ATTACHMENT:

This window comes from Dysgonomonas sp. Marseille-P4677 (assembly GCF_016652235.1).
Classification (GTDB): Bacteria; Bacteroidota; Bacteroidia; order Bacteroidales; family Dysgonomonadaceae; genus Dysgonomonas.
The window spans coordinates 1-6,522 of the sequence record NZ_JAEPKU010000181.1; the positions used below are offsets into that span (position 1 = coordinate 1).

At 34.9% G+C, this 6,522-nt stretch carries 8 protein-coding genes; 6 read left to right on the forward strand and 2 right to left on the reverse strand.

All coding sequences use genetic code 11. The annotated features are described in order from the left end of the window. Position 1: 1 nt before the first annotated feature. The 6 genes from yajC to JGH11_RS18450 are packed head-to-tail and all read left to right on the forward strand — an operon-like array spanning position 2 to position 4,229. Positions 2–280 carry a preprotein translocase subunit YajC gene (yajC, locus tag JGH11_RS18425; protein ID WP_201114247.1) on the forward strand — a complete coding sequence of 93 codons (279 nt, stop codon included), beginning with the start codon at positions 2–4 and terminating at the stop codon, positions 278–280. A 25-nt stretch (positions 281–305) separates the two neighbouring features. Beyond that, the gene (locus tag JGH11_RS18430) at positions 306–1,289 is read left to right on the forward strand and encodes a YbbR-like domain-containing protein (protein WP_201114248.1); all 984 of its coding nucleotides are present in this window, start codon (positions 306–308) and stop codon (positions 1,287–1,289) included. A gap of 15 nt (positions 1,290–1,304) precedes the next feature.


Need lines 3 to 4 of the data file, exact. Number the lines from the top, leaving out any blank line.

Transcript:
The window spans coordinates 1-6,522 of the sequence record NZ_JAEPKU010000181.1; the positions used below are offsets into that span (position 1 = coordinate 1).

At 34.9% G+C, this 6,522-nt stretch carries 8 protein-coding genes; 6 read left to right on the forward strand and 2 right to left on the reverse strand.